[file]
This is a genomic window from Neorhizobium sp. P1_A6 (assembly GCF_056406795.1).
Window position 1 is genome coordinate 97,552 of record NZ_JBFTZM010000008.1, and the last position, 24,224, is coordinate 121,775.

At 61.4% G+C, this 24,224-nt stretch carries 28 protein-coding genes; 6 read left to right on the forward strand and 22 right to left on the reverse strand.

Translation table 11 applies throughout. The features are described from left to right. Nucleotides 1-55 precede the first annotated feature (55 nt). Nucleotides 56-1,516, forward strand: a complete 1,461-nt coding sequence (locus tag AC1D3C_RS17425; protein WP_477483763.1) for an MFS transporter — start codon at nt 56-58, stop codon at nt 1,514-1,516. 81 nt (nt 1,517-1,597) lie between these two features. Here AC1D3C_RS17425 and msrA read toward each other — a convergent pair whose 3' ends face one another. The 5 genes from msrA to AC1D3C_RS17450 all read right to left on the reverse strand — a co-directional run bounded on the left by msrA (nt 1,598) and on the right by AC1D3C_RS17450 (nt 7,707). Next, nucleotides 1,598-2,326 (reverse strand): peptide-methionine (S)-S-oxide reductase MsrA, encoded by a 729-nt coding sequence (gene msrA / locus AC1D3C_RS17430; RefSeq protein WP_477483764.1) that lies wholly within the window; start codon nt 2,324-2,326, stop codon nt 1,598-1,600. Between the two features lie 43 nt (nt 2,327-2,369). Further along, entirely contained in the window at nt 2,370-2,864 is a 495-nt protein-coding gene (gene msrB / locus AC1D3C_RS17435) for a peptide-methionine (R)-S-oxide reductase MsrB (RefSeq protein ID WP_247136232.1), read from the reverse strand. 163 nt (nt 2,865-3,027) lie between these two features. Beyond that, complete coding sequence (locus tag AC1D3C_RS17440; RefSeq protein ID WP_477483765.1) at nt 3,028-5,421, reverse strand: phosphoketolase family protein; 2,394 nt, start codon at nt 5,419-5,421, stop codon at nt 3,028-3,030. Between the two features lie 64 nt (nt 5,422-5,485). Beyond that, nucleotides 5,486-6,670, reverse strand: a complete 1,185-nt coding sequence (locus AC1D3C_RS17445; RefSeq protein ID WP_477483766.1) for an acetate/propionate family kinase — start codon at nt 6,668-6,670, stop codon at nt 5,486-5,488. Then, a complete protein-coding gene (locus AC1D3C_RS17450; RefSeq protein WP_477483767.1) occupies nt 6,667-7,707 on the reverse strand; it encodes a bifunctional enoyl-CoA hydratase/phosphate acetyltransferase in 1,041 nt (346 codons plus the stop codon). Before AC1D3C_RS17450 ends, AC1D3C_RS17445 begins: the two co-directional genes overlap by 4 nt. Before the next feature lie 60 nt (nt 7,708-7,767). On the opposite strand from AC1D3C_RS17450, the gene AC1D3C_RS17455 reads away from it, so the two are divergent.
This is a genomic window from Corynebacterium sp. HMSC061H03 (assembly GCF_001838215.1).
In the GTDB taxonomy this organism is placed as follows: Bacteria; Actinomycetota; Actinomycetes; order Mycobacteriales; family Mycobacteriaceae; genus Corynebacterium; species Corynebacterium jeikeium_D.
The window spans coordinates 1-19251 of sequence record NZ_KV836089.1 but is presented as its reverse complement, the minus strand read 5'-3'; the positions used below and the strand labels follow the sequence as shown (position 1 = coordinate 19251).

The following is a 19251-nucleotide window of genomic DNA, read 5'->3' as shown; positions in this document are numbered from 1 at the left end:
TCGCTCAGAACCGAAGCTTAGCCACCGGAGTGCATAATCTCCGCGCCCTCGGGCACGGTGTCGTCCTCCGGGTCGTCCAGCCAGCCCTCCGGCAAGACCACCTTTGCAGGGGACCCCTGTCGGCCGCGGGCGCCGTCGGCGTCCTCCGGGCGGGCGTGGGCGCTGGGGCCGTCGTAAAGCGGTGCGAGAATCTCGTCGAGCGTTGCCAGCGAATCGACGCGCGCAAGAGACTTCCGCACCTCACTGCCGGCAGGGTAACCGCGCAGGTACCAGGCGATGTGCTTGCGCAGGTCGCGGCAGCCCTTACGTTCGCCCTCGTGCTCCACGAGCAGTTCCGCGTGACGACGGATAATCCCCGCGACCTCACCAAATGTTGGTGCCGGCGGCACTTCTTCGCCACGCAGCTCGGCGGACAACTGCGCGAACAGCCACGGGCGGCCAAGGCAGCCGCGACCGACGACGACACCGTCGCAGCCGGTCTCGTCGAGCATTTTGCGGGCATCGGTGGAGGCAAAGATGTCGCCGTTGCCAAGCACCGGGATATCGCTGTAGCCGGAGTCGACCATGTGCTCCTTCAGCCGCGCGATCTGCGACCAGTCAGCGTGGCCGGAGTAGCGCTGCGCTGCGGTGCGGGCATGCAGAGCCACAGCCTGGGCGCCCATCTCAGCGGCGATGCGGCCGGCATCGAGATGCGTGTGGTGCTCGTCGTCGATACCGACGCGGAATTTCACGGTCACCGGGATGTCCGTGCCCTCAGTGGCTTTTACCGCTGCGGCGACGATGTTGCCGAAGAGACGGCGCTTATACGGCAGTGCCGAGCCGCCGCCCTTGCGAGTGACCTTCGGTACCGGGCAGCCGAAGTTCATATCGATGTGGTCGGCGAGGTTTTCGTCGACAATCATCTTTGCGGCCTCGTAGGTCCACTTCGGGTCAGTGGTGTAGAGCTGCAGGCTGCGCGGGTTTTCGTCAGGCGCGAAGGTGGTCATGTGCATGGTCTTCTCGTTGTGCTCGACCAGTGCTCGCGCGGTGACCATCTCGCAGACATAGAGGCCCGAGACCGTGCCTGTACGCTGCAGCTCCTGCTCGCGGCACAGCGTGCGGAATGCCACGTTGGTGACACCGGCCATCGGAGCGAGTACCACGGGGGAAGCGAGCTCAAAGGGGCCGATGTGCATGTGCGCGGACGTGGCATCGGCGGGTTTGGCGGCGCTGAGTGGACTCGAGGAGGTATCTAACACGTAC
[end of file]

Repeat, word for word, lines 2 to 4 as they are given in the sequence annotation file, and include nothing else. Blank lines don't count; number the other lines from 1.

Window position 1 is genome coordinate 97,552 of record NZ_JBFTZM010000008.1, and the last position, 24,224, is coordinate 121,775.

At 61.4% G+C, this 24,224-nt stretch carries 28 protein-coding genes; 6 read left to right on the forward strand and 22 right to left on the reverse strand.

Translation table 11 applies throughout. The features are described from left to right. Nucleotides 1-55 precede the first annotated feature (55 nt). Nucleotides 56-1,516, forward strand: a complete 1,461-nt coding sequence (locus tag AC1D3C_RS17425; protein WP_477483763.1) for an MFS transporter — start codon at nt 56-58, stop codon at nt 1,514-1,516. 81 nt (nt 1,517-1,597) lie between these two features. Here AC1D3C_RS17425 and msrA read toward each other — a convergent pair whose 3' ends face one another. The 5 genes from msrA to AC1D3C_RS17450 all read right to left on the reverse strand — a co-directional run bounded on the left by msrA (nt 1,598) and on the right by AC1D3C_RS17450 (nt 7,707). Next, nucleotides 1,598-2,326 (reverse strand): peptide-methionine (S)-S-oxide reductase MsrA, encoded by a 729-nt coding sequence (gene msrA / locus AC1D3C_RS17430; RefSeq protein WP_477483764.1) that lies wholly within the window; start codon nt 2,324-2,326, stop codon nt 1,598-1,600. Between the two features lie 43 nt (nt 2,327-2,369). Further along, entirely contained in the window at nt 2,370-2,864 is a 495-nt protein-coding gene (gene msrB / locus AC1D3C_RS17435) for a peptide-methionine (R)-S-oxide reductase MsrB (RefSeq protein ID WP_247136232.1), read from the reverse strand. 163 nt (nt 2,865-3,027) lie between these two features. Beyond that, complete coding sequence (locus tag AC1D3C_RS17440; RefSeq protein ID WP_477483765.1) at nt 3,028-5,421, reverse strand: phosphoketolase family protein; 2,394 nt, start codon at nt 5,419-5,421, stop codon at nt 3,028-3,030. Between the two features lie 64 nt (nt 5,422-5,485). Beyond that, nucleotides 5,486-6,670, reverse strand: a complete 1,185-nt coding sequence (locus AC1D3C_RS17445; RefSeq protein ID WP_477483766.1) for an acetate/propionate family kinase — start codon at nt 6,668-6,670, stop codon at nt 5,486-5,488. Then, a complete protein-coding gene (locus AC1D3C_RS17450; RefSeq protein WP_477483767.1) occupies nt 6,667-7,707 on the reverse strand; it encodes a bifunctional enoyl-CoA hydratase/phosphate acetyltransferase in 1,041 nt (346 codons plus the stop codon). Before AC1D3C_RS17450 ends, AC1D3C_RS17445 begins: the two co-directional genes overlap by 4 nt. Before the next feature lie 60 nt (nt 7,708-7,767). On the opposite strand from AC1D3C_RS17450, the gene AC1D3C_RS17455 reads away from it, so the two are divergent.